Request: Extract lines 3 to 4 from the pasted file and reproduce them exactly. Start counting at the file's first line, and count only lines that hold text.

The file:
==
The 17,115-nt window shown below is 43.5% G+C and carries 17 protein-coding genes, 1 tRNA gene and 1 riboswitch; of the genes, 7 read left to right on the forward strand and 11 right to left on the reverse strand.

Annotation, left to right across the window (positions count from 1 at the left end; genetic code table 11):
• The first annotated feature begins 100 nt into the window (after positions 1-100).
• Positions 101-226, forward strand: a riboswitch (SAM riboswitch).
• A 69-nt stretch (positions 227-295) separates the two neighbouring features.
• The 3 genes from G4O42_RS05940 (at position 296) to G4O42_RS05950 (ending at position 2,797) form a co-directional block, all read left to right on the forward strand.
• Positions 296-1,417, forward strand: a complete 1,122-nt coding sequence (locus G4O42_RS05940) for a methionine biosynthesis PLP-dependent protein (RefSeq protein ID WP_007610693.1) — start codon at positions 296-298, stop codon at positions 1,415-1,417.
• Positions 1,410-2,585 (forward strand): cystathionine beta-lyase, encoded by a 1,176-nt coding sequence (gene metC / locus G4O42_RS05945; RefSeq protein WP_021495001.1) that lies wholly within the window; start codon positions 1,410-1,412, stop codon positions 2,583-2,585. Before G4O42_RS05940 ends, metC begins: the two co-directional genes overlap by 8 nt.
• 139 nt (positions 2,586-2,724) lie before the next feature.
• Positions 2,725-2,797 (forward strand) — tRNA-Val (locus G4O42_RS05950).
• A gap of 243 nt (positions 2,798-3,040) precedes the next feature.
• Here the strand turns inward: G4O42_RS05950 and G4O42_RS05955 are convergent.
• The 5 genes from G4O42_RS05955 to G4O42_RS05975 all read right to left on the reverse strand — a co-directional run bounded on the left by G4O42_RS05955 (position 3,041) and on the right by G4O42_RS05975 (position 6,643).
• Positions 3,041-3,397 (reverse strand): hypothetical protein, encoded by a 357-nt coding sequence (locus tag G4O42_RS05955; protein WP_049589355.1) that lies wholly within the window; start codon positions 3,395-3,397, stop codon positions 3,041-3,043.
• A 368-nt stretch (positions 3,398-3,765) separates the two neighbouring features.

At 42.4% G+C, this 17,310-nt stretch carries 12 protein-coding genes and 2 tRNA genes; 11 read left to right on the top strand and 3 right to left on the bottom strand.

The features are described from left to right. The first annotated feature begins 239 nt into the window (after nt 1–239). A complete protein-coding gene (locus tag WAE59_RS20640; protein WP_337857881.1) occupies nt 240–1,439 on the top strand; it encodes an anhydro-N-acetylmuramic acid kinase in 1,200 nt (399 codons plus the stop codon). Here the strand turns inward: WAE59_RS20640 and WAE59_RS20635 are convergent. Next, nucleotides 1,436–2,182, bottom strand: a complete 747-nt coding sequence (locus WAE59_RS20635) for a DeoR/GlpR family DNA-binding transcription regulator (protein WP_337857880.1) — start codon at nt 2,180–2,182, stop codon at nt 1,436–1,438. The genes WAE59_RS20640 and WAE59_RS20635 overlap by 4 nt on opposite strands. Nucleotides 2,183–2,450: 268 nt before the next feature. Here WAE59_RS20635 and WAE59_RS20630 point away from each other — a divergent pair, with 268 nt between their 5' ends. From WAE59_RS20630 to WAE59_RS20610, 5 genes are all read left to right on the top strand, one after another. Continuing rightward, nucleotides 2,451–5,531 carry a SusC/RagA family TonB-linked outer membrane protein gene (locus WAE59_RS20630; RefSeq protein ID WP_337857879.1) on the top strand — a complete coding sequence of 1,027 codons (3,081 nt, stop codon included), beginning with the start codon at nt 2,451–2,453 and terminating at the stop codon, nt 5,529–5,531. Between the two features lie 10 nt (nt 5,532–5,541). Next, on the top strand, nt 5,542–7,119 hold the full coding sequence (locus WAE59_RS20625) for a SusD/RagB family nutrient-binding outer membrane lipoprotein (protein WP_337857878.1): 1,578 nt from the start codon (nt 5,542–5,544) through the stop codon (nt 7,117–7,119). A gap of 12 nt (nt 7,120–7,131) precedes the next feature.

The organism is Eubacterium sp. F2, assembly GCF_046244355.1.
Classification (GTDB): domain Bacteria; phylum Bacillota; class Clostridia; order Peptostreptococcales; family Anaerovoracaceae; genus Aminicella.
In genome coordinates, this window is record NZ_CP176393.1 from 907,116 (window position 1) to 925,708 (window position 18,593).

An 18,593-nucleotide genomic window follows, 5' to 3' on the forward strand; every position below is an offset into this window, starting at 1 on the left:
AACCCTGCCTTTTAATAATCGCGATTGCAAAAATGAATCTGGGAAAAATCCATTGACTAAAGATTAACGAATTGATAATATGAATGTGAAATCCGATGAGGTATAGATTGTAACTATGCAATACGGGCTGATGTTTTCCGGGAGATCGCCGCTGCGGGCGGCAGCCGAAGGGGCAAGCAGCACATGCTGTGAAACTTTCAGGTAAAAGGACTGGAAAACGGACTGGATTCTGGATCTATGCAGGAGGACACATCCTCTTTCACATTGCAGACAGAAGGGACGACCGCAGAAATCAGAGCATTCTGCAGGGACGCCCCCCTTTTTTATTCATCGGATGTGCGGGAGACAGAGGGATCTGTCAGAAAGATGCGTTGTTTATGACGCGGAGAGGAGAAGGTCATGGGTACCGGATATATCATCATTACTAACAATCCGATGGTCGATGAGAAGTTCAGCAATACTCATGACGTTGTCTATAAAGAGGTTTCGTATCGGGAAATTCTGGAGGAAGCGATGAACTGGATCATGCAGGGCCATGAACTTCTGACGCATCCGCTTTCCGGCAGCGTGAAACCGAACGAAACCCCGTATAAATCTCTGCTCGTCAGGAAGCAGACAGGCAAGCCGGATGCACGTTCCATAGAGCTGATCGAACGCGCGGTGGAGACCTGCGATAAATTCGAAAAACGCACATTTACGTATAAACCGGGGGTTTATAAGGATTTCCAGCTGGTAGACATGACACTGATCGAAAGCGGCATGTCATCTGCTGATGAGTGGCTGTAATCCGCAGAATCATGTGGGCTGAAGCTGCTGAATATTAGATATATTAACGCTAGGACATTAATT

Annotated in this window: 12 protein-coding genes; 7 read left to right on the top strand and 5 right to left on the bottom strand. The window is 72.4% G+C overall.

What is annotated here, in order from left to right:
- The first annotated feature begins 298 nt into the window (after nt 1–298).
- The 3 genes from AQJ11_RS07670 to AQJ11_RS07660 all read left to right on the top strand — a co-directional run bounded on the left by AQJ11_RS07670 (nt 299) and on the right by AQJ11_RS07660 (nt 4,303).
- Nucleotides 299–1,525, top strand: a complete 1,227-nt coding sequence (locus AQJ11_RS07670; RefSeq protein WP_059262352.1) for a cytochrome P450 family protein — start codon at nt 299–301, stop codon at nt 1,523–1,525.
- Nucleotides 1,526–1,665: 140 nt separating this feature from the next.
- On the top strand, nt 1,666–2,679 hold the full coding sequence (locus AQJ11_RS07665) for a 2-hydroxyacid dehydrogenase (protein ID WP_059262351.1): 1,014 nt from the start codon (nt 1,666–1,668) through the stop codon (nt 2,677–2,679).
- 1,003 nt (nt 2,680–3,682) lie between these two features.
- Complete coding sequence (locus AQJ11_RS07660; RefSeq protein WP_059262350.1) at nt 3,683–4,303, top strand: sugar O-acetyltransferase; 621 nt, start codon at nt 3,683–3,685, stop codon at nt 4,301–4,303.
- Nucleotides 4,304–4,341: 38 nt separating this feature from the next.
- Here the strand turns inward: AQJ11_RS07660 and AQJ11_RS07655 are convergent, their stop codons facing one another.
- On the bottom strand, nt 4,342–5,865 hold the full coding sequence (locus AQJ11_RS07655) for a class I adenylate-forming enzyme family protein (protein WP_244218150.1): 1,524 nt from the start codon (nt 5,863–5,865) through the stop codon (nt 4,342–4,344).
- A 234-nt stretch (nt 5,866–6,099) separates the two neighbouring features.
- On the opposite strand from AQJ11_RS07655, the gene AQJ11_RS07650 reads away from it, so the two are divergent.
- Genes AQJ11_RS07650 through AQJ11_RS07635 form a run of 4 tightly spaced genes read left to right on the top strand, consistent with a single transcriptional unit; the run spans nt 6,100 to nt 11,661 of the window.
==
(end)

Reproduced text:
• The first annotated feature begins 100 nt into the window (after positions 1-100).
• Positions 101-226, forward strand: a riboswitch (SAM riboswitch).